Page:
Montgomery County will start taxing shopping bags come the new year.
The Montgomery County Council on Tuesday approved a 5-cent tax on each paper and plastic carryout bag bought at retail locations in the suburb -- effective Jan. 1 -- mirroring a similar law in the District implemented to remove trash from area waters.
Unlike in the District, the law will apply to virtually all stores -- not just those that sell food.
|That'll cost you a nickel|
|Establishments that will be forced to charge the bag tax:|
|• Convenience stores|
|• Service stations|
|• Any other sales outlet where a customer purchases goods.|
|Excluded from the tax:|
|• Pharmacy bags containing prescription drugs|
|• Newspaper bags|
|• Bags intended for initial use as a garbage, pet waste or yard waste|
|• Bags provided at a seasonal event, such as a farmers market|
|• Paper bags that a restaurant gives a customer to take prepared food or drinks from the restaurant and packaging for perishable items.|
|• Would receive a penny rebate on each bag to cover administrative costs.|
With an 8-1 vote, the council approved the tax, saying consumers will use fewer disposable bags to avoid the charge. County Executive Ike Leggett must sign off on the legislation, but that is considered a formality because he has been a champion of the tax.
The near-unanimous approval came over criticism in some corners that the tax would punish the poorest residents and was yet another example of government intrusion in the name of well-intentioned policy.
"I'm all for protecting water quality and the environment, but this tax is over the top and solves no problems," said Councilwoman Nancy Floreen, D-at large. "It's another regressive tax."
But other members of the council disagreed.
"The evidence is overwhelming that this has a significant impact on the environment," said Councilman Roger Berliner, D-Bethesda/Potomac. "The District of Columbia -- let's be frank -- has its fair share of low-income people, and this has not been a problem there."
Montgomery officials say a large share of the proceeds will be used to provide reusable bags for residents who need them. The county estimates the tax will generate about $1.5 million next year for water and litter cleanup.
And supporters, including County Executive Ike Leggett, say the charge is easily avoidable.
"If you don't want to pay the fee, get a reusable bag," he previously told The Washington Examiner. "It's that simple. It's not revenue enhancement. It's not like it's filling county coffers. It's easily avoidable."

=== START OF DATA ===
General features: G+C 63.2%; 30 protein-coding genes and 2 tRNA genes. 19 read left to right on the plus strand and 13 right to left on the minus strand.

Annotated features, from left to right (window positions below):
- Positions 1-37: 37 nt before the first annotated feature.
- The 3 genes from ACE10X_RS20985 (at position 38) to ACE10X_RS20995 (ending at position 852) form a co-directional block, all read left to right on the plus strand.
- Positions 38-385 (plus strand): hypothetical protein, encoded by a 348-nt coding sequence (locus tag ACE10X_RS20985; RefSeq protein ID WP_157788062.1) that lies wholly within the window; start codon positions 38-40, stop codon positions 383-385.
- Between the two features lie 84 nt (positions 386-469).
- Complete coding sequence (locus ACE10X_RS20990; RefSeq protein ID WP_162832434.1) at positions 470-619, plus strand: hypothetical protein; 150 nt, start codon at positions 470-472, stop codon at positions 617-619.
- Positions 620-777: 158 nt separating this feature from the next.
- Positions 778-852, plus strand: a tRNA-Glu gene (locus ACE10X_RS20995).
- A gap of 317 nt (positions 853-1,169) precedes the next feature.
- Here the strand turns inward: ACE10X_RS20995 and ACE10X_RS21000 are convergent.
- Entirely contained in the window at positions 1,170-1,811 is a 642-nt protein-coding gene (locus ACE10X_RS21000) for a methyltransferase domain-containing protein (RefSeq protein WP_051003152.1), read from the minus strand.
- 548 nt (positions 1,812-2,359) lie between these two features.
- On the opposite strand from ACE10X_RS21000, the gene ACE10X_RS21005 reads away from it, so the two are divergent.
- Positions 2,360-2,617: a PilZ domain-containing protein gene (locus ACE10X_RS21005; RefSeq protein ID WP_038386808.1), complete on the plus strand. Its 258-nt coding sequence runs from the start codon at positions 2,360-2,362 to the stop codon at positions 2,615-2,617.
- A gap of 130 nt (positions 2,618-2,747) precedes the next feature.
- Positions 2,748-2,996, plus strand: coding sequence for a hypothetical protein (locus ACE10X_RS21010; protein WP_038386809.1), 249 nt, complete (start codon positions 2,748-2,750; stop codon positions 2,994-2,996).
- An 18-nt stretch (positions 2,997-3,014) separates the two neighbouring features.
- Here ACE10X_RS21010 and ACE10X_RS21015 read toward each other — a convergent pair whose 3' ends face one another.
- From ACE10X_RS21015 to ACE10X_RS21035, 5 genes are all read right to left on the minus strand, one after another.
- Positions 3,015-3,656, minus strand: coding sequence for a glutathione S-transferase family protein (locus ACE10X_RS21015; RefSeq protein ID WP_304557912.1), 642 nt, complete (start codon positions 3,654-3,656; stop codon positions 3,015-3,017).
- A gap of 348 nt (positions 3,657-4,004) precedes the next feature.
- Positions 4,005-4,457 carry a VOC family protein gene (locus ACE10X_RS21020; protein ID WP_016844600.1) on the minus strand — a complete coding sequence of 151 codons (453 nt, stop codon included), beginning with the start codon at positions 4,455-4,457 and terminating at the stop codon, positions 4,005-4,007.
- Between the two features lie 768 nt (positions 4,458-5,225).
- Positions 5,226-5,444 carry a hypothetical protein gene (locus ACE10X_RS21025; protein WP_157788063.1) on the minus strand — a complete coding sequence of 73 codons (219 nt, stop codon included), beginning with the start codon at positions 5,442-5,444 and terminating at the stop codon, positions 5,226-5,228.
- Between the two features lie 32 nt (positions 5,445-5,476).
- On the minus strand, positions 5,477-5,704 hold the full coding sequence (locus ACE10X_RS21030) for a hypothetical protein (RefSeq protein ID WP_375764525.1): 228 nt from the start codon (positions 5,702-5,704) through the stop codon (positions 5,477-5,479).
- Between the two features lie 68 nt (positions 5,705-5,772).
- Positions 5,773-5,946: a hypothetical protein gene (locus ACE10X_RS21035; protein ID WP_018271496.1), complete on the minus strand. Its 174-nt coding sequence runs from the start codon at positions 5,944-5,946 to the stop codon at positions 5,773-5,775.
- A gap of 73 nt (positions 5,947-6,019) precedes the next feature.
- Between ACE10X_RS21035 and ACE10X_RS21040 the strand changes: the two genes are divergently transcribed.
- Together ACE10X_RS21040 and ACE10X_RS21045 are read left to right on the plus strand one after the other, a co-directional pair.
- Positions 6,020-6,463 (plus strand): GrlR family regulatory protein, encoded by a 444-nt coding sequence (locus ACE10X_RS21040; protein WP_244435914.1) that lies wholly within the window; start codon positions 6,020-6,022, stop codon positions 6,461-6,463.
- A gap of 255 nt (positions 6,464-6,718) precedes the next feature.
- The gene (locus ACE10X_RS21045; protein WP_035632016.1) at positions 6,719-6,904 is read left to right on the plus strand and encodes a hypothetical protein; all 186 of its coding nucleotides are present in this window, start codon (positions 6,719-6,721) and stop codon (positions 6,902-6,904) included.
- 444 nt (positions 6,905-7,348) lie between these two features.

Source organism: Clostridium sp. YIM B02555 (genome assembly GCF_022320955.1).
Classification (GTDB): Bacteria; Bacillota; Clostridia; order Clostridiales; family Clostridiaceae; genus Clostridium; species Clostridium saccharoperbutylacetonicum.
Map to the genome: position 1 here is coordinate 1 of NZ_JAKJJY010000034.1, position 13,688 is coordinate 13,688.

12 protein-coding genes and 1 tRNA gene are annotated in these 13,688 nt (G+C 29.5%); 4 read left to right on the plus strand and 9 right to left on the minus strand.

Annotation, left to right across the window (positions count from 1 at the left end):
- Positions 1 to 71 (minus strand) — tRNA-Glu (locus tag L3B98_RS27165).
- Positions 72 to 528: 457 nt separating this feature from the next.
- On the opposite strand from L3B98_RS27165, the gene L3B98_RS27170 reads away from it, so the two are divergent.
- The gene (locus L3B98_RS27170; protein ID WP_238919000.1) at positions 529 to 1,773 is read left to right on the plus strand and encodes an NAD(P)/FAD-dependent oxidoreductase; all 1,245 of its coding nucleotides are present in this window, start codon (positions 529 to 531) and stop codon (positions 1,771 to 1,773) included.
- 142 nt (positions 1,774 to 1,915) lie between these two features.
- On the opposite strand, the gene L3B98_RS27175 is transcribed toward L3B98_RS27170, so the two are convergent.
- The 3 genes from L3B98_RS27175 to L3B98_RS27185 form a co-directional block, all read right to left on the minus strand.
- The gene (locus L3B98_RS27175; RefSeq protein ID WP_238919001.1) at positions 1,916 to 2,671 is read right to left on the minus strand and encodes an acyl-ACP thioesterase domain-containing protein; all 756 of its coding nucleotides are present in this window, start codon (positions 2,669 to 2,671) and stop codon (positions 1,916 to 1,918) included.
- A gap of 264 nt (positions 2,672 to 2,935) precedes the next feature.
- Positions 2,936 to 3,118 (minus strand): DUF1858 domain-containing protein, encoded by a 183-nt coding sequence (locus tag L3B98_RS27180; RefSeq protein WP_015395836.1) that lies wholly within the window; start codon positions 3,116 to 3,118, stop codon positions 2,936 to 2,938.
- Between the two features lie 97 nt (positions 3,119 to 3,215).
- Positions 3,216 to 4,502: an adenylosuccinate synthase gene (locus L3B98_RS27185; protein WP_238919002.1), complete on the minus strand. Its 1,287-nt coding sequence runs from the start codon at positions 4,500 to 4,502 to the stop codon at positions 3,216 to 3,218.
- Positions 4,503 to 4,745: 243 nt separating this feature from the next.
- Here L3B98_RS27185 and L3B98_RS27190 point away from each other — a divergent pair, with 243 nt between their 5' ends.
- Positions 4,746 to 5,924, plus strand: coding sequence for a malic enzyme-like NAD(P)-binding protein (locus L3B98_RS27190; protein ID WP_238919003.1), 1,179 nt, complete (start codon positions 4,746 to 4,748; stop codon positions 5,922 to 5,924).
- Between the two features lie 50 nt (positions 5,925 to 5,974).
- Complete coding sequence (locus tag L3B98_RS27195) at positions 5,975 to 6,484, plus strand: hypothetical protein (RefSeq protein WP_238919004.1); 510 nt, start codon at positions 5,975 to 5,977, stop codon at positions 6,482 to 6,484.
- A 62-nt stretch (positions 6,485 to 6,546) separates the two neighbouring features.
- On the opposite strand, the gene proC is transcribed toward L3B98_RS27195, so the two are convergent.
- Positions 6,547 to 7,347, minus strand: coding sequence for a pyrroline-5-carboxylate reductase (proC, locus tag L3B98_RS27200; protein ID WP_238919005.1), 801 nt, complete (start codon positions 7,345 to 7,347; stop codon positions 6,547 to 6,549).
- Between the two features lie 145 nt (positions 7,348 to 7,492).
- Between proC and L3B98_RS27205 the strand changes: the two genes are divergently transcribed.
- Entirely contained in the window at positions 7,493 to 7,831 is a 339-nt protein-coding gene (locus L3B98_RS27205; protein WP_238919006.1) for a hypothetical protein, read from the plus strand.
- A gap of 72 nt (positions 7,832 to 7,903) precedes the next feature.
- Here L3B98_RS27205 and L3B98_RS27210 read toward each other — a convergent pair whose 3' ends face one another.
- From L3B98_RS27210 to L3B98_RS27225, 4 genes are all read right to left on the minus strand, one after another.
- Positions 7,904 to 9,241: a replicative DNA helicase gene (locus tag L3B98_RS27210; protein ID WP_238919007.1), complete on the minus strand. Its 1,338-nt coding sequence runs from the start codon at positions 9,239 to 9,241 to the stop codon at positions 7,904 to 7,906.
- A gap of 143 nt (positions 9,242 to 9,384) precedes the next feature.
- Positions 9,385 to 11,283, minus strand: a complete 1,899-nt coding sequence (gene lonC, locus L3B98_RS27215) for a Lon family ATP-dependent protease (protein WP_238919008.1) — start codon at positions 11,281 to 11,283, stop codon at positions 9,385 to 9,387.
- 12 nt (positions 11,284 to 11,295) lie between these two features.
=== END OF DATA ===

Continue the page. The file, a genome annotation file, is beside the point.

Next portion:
Leggett cited a drop in bag use in the District as proof that such legislation changes consumer habits -- and ultimately clears pollution from waterways.
The District's bag tax, implemented in January 2010, generated just half as much revenue as the nearly $4 million predicted, which supporters cited as proof that D.C. residents scaled back their use of plastic bags.
"Our effort has not only reduced the amount [of] trash in the river, but the city is keeping its commitment of reinvesting revenue from the bag bill back into cleanup efforts for the Anacostia River," said Democratic Ward 6 D.C. Councilman Tommy Wells, praising Montgomery's bag tax.
Plastic bag makers called the Montgomery legislation punitive and unnecessary.
"It's unfortunate that the County Council would take this approach," said Shari Jackson, director of the Progressive Bag Affiliates of the American Chemistry Council. "Plastic bags are fully recyclable, and instead of entertaining recycling partnerships and programs, the County Council chose a policy that punishes families by raising grocery costs unnecessarily."
Another bag tax could be coming to a store near you.
U.S. Rep. Jim Moran, D-Va., recently introduced a bill that would place a 5-cent tax on plastic bags from grocery and convenience stores nationwide.
Under the measure, most of the proceeds would go to land and water conservation, and businesses would receive a tax credit for creating bag recycling programs.
But some Montgomery residents said they don't need the tax as motivation for recycling.
"The overwhelming majority of us are hardworking citizens who care for our environment and play by the rules," said Fritz Hirst, of Chevy Chase. "Yet each time we would be forced to pay this tax would be a reminder that we are not to be trusted to do the right thing."